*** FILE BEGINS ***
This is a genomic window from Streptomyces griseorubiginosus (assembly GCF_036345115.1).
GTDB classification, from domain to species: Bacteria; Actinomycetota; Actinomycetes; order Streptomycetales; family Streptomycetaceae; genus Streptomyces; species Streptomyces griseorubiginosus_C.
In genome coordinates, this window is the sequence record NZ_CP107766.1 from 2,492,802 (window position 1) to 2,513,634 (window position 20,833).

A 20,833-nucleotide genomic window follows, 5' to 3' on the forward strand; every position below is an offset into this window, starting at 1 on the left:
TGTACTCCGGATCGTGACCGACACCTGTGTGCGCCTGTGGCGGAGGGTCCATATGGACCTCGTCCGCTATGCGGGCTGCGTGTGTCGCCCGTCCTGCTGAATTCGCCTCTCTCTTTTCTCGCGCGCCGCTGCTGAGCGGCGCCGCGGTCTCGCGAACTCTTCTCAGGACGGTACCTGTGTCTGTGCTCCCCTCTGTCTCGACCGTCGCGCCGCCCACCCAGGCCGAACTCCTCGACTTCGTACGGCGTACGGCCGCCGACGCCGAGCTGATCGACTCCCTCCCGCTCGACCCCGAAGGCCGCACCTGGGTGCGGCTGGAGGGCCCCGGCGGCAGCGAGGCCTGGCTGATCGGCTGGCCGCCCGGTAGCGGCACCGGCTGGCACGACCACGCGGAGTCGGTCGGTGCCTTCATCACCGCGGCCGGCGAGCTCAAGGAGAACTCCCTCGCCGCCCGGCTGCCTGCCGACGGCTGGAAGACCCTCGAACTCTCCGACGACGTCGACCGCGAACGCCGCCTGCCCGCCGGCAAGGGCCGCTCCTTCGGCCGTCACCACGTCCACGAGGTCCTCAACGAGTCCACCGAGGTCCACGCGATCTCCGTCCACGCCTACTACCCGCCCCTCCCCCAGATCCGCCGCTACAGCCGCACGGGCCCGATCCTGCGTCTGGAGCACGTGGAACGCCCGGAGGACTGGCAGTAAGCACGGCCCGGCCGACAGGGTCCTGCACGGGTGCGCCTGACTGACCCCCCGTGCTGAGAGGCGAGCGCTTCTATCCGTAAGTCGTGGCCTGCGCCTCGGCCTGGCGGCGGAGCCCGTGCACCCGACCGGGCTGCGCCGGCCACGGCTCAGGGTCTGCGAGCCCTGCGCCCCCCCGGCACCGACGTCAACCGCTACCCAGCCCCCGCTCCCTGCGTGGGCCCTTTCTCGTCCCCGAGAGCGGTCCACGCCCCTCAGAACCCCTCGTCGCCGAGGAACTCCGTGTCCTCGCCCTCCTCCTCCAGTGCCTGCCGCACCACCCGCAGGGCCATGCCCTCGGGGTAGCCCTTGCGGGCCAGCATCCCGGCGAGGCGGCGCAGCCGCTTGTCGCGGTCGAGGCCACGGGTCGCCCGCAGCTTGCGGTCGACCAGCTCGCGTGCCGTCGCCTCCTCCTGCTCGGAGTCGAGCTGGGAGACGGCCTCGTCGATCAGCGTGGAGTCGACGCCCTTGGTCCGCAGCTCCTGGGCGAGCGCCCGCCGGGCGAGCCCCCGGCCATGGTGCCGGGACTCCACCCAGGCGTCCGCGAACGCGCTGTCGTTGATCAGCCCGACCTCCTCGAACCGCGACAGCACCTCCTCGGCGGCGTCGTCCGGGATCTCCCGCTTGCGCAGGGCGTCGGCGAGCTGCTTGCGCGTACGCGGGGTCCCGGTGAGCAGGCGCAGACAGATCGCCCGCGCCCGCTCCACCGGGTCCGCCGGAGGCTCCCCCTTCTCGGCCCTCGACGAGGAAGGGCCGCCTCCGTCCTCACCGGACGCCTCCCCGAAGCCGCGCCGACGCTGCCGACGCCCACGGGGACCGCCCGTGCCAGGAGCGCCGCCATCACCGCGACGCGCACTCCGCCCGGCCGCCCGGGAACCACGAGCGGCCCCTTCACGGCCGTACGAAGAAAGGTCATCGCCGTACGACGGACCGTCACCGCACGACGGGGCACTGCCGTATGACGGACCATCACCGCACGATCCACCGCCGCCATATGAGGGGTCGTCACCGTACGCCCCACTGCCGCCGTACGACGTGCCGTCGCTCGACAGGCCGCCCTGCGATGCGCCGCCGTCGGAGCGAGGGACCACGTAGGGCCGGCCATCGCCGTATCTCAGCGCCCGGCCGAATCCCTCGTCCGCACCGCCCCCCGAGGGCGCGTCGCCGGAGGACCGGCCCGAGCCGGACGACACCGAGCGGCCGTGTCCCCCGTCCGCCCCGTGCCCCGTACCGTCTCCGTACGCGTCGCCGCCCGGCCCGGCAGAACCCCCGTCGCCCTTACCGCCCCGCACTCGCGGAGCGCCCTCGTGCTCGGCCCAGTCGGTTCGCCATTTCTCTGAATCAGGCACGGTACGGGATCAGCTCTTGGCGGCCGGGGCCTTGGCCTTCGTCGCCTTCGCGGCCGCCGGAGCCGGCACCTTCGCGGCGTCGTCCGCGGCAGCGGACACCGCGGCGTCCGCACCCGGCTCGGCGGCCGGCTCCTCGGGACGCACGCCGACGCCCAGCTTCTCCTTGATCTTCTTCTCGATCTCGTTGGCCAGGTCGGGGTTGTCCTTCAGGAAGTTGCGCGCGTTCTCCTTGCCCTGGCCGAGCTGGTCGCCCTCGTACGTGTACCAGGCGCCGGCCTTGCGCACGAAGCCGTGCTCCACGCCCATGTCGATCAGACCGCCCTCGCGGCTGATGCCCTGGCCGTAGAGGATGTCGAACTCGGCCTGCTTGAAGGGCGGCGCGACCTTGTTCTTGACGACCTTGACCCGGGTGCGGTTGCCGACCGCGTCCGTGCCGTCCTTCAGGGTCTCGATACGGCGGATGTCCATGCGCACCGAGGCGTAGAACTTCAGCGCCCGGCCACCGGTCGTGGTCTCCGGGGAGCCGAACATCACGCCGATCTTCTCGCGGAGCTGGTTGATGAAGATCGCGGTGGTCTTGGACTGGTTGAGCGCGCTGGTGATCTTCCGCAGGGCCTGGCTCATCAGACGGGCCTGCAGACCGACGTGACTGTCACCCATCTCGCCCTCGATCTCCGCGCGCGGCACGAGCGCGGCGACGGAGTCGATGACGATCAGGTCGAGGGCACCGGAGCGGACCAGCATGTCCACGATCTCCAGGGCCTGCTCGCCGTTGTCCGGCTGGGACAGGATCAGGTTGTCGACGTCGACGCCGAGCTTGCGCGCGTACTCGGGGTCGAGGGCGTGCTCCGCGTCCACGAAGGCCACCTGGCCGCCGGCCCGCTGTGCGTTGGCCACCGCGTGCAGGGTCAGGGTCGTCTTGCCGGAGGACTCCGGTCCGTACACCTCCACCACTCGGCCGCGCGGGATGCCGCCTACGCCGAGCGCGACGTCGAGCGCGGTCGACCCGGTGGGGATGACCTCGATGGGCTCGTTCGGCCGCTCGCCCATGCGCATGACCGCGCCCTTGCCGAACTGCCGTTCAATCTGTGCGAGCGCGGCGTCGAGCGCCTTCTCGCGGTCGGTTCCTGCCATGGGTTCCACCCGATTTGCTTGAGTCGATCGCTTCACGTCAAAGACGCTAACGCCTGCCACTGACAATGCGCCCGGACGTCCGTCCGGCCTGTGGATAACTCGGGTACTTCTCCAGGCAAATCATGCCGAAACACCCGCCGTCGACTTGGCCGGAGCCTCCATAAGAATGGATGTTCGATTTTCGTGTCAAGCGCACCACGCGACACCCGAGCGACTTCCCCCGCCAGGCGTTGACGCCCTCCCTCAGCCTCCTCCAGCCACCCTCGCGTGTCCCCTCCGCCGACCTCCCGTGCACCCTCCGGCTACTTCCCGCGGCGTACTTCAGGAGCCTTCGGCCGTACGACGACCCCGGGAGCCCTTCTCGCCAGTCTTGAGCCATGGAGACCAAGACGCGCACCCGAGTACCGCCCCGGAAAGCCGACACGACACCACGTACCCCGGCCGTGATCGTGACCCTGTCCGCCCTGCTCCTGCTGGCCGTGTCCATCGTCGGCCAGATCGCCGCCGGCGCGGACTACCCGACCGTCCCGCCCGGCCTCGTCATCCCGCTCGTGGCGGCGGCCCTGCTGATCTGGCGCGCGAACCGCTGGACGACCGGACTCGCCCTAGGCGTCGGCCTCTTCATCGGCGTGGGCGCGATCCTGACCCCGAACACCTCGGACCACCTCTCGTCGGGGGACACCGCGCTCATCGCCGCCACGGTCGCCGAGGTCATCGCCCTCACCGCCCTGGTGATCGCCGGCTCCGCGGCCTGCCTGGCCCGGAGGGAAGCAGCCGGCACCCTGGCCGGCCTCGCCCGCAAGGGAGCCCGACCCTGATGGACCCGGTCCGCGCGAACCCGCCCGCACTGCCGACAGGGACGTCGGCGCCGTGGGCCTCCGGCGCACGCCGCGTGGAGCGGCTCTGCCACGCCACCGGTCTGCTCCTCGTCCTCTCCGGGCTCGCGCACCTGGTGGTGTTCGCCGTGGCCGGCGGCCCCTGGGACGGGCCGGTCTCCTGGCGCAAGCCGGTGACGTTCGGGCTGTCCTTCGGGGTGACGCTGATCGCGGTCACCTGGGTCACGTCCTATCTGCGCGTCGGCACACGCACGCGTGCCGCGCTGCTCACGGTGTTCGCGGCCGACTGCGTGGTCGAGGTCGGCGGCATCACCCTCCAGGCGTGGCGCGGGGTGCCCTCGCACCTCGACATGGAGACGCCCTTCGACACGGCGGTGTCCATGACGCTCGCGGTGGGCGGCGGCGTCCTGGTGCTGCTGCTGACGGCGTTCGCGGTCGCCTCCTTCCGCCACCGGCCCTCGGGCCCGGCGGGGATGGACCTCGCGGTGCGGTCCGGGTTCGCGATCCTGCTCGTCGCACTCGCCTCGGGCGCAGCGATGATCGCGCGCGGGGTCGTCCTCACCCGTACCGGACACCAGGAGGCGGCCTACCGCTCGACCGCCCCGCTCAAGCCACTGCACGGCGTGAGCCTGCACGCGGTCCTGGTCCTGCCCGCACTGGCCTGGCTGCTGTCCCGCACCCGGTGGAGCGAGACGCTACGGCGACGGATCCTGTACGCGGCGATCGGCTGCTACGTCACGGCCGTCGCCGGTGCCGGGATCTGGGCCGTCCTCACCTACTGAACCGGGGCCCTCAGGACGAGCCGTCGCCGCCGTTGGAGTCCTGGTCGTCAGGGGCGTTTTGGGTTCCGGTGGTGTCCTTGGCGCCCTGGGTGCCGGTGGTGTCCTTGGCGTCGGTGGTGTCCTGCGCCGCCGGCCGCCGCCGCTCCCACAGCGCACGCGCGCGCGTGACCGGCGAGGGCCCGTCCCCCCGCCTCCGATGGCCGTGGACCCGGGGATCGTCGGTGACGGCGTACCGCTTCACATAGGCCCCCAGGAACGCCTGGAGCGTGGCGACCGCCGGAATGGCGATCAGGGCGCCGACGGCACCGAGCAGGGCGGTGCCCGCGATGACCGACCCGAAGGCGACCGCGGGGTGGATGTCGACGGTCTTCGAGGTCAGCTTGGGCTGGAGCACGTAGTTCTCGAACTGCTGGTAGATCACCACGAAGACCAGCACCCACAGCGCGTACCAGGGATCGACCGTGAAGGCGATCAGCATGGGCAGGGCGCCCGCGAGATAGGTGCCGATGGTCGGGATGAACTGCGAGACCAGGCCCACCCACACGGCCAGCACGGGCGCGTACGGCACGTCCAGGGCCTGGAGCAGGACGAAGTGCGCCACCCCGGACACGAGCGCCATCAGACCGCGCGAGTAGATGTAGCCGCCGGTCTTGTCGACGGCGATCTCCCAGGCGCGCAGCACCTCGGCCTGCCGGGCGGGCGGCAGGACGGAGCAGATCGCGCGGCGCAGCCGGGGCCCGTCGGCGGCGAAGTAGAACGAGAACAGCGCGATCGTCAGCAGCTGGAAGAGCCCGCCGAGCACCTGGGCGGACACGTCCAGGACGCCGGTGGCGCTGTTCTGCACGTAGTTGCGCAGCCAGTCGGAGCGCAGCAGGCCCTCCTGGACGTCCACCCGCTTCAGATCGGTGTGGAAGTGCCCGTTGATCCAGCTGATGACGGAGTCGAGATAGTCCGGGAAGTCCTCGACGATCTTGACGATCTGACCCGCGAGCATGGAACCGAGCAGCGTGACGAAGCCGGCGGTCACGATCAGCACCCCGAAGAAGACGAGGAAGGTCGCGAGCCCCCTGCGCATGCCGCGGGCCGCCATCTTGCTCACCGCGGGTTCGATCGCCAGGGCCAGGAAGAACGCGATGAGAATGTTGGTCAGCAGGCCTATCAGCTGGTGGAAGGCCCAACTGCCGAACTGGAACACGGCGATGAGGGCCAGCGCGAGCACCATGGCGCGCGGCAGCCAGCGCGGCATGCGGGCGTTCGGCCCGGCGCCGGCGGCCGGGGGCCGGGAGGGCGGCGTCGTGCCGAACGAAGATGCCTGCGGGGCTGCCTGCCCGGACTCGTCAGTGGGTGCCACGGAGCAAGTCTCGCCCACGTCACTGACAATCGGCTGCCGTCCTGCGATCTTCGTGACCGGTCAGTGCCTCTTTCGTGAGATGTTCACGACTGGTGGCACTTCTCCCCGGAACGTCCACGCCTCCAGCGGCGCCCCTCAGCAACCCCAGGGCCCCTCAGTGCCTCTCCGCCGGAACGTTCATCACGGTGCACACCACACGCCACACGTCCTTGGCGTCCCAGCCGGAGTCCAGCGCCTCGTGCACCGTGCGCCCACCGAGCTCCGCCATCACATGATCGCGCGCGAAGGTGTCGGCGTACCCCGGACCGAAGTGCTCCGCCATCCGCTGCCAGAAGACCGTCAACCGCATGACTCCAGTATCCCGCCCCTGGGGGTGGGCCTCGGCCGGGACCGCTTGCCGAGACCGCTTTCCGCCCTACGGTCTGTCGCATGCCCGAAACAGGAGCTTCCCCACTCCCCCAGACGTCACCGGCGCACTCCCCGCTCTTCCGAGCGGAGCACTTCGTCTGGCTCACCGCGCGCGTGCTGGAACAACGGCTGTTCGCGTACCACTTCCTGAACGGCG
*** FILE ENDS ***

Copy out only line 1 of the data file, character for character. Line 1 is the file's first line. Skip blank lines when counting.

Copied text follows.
This is a genomic window from Streptomyces griseorubiginosus (assembly GCF_036345115.1).